About 26 million check out Steven Tyler and JLo on "Idol" Wednesday
[This blog post has been updated]
About 26.2 million people checked out the new judges on "American Idol" Wednesday.
That is the Fox franchise's smallest ever in-season debut.
On the bright side, that's about 5 million more viewers than caught the much ballyhooed season debut of the most recent edition of ABC's "Dancing with the Stars," featuring Bristol Palin.
And, in its 10th-season debut, "Idol" still managed to attract about 2 million more more viewers than the combined efforts of ABC, CBS, NBC, and CW on the night.
The debut -- did we mention it's season 10? Of a reality TV show? -- is also, by a hefty margin, the highest-rated night of entertainment programming on any network this season.
But there's no getting around the fact that the first episode of the new "Idol" season attracted nearly 4 million fewer than the debut of the 9th season -- aka Simon Cowell's last as resident meanie.
Those 26.2 million who came to the game Wednesday witnessed Aerosmith frontman Tyler becoming the best thing that's happened to "Idol" in years: a much needed breath of let's-not-take-ourselves-too-seriously. Another treat for those who tuned in: new judge Jennifer Lopez struggling to make every moment her close-up:
See JLo wail, "This is so HARD!" at the show's only surviving judge, Randy Jackson, during New Jersey auditions.
See JLo tear at her hair as the mounting pressure of sharing camera time with all these Idolette wannabe's begins to take its toll.
See JLo's head drop -- kerplunk -- on the judges's desk when she no longer has the will to hold up her hair after telling two people they cannot sing.
Until Wednesday night, the second edition of "Idol" had recorded the singing competition's smallest debut audience: 26.5 million viewers. But that was also the show's first ever "in-season" edition.
The very first season of "Idol" actually copped its smallest numbers, though they were eye-popping at the time. That first season aired in the summer of 2002 and the show's unveiling attracted 9.9 million viewers. Technically, the summer months do not fall within the "official" broadcast-TV industry season, as set by Nielsen. I know, it's a distinction for TV wonks -- but there you are.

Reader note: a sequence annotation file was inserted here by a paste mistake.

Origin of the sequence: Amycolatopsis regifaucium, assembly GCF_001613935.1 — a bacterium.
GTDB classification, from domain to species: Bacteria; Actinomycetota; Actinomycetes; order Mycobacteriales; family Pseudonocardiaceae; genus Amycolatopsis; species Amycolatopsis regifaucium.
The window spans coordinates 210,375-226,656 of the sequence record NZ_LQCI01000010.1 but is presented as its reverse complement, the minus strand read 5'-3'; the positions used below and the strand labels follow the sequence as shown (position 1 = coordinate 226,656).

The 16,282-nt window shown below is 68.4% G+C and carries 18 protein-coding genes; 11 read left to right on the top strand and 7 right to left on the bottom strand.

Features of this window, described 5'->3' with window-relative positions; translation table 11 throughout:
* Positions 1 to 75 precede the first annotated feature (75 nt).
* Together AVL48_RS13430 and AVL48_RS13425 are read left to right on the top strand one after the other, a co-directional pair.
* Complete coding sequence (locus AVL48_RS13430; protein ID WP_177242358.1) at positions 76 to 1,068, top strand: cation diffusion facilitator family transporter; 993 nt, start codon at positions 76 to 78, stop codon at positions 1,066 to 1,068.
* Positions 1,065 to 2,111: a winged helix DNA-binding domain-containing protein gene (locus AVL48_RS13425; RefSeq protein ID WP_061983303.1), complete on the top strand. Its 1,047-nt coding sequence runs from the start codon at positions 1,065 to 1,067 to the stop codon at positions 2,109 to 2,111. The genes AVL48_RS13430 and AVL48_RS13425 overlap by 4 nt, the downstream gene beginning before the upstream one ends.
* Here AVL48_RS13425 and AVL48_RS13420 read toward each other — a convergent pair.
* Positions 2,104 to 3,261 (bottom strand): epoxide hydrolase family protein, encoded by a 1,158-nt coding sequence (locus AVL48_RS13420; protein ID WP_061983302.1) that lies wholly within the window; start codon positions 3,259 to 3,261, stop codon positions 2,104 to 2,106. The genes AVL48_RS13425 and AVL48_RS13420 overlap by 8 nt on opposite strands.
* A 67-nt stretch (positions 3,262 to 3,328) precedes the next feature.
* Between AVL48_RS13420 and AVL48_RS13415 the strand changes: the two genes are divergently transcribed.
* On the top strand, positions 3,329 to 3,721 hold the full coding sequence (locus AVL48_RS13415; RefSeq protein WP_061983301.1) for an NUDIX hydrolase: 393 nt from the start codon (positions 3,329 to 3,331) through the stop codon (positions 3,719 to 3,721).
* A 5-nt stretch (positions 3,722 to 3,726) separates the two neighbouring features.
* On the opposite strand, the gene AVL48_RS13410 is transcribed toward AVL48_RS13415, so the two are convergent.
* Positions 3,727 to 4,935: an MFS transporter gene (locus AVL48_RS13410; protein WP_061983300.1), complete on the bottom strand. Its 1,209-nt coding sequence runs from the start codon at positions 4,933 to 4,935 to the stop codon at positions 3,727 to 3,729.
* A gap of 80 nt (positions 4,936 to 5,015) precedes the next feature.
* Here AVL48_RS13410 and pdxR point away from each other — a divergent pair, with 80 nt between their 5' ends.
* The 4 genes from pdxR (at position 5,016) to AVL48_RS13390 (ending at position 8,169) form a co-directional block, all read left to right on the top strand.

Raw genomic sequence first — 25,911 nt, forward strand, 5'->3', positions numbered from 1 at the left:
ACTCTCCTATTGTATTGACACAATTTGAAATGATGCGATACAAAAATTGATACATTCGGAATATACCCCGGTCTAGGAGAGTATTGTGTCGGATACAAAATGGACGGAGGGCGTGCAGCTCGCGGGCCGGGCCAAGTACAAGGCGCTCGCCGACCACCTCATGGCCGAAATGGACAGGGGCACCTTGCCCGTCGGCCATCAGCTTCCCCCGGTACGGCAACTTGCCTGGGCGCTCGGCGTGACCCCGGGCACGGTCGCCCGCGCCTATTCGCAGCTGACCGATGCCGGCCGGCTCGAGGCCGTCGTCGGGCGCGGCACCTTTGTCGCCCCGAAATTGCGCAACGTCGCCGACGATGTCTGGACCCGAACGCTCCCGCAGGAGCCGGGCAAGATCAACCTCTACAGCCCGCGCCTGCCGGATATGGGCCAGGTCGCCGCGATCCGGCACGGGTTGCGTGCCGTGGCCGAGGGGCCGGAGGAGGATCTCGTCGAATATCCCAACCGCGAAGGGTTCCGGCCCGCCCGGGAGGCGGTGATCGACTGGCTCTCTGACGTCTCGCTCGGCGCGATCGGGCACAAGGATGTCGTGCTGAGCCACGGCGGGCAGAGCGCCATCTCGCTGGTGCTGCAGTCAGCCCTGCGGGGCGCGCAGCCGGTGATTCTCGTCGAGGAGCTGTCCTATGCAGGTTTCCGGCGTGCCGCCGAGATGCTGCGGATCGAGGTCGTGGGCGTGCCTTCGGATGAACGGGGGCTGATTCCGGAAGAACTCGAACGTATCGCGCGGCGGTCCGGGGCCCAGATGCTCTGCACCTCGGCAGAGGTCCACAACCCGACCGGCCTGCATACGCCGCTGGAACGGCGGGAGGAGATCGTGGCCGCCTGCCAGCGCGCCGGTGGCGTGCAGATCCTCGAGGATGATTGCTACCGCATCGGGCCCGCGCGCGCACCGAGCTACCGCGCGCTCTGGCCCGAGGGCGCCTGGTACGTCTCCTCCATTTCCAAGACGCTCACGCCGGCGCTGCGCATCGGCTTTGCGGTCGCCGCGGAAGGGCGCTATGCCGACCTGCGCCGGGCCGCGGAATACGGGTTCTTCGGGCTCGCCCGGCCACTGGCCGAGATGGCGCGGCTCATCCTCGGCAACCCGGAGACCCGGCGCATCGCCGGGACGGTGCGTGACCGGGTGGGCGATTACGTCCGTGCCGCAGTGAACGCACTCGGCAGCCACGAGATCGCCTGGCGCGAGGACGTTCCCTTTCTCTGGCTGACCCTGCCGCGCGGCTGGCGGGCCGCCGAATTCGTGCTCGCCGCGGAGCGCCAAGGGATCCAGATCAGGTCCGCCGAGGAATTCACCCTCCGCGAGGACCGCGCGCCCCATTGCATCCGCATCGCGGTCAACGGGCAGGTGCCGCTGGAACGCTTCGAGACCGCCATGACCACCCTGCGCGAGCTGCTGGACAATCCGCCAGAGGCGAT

Time for Full Disclosure: This year's season kickoff was moved to Wednesday night; since the beginning, the show has aired with a Tuesday/Wednesday play pattern. This season Fox changed that to Wednesday/Thursday. This change may have affected the debut's audience size.
Care to join us as we go further down the ratings rabbit hole?
Very important to Fox -- and Ford and Coca-Cola and AT&T which are all back to work their ham-handed product-placement magic in the show this season -- just under 10 percent of the country's 18-49 year olds tuned in Wednesday to see how Tyler and JLo did in their first stint as judges. That's also a record low and that age bracket is Fox's ad sales break-and-butter.
Last season's debut attracted nearly 12 percent of the country's 18-49 year olds.
Fox issued an email noting that, at 9 o'clock Wednesday, "Idol" handily beat ABC's "Modern Family" -- television's No. 1 ranked scripted show among those coveted 18-49 year old (tied with ABC's "Grey's Anatomy") -- both in that age group, and among "total viewers" which actually means anyone over 2 years old.
ABC was not going to take that lying down. It issues its own email, pointing out that "Modern Family" scored is best ever ratings against "American Idol" Wednesday night.
Lisa de Moraes
| January 20, 2011; 2:37 PM ET
Categories: "American Idol"
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